Trying to understand your tax code is like attempting to translate Latin. But failing to decipher the alphabet soup of letters and numbers sent by HM Revenue & Customs could leave you seriously out of pocket if the wrong amount of tax is taken from your pay or pension. The start of the new financial year on the 6th of April meant new tax codes for the 41m people in the pay as you earn (PAYE) system. These combinations of letters and numbers tell your employer or pension company how much income tax to subtract.
The scary part of this is that it is your responsibility to make sure that the tax code sent by HMRC is correct as, Chas Roy-Chowdhury Head of taxation at the Association of Chartered Certified Accountants (ACCA) has said “It’s Critical that people check their code, because HMRC don’t always get it right, and you could well get a repayment.” Here is the guide to crack your tax code.
These show how much income you can earn before paying tax. It would be too easy to put the actual amount, so the taxman knocks off the last digit. For example, if your tax code is 1150L you can earn the standard personal tax allowance of £11,500 between April 6th 2017 and April 5th 2018 without paying any tax.
These are abbreviations that give further clues to your tax status. If BR appears beside the number, for example, it means all income from this job or pension is subject to tax, at the basic rate of 20%. You should only see this code if you have more than one source of income as it means your tax free allowance has already been used up elsewhere.
DO- The higher rate of income tax, currently 40%, will be levied on all income from this source.
D1- All income from this source will be subject to additional-rate tax, so HMRC will tax at 45% from this source.
K- This means the tax that you need to pay is higher than the personal allowance. You may, for example, still be paying tax from a previous year or owe tax on benefits such as the state pension or a company car. In this case, the numbers show the tax owed, rather than the tax-free money you can receive.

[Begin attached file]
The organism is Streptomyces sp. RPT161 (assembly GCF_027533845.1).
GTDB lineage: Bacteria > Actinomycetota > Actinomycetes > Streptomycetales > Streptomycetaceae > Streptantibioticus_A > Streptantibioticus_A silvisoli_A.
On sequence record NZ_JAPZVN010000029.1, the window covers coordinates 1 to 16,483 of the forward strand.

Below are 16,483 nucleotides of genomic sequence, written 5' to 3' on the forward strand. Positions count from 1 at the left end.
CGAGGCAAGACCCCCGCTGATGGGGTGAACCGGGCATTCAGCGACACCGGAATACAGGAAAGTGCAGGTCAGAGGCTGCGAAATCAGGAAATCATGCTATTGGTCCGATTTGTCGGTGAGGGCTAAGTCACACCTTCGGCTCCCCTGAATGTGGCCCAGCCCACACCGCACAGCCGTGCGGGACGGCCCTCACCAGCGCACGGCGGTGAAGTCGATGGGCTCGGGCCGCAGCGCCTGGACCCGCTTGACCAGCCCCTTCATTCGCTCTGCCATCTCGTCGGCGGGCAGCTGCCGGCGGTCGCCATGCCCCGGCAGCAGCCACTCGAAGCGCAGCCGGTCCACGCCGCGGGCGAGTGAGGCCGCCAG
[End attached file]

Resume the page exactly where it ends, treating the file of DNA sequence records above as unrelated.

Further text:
L- This is the letter most people see. Congratulations: you are entitled to the standard tax free personal allowance.
M- Refers to marriage allowance. You pay less tax because your spouse or civil partner has transferred 10% (£1,150) of their personal allowance to you. To be able to do so, they must not work or earn less than £11,500 and you must be a basic-rate taxpayer.
N– This also refers to the marriage allowance but shows you’re the one making the transfer.
NT– Any income from this source won’t be taxed at all.
OT– Your personal allowance has been used up. This also appears if you have started a new job and don’t have a P45 from your previous employer, or you have not been given your new employer the information it needs to work out how much tax you should pay.
S– You will be taxed using the rates in Scotland and part of your tax will go to the Scottish government. Since April 6th this year, the higher-rate tax threshold in Scotland has been lower than in the rest of the UK. It kicks in at £43,001 rather than £45,001.
T– Your personal allowance has been cut because your annual income is expected to be more than £100,000 at which point the personal allowance starts to go down.
M1– An emergency tax code, seen if you have recently changed jobs and are paid monthly. Your tax will be based on that month rather than the full tax year. Make sure your new employer has your P45 so the code can be updated.
W1– Another emergency code, used if you are paid weekly. Again, check your employer has your P45 for updating your code.
If you have any questions regarding these, contact us for further advice.
Info provided by: Sunday Times
Pic provided by: Pixabay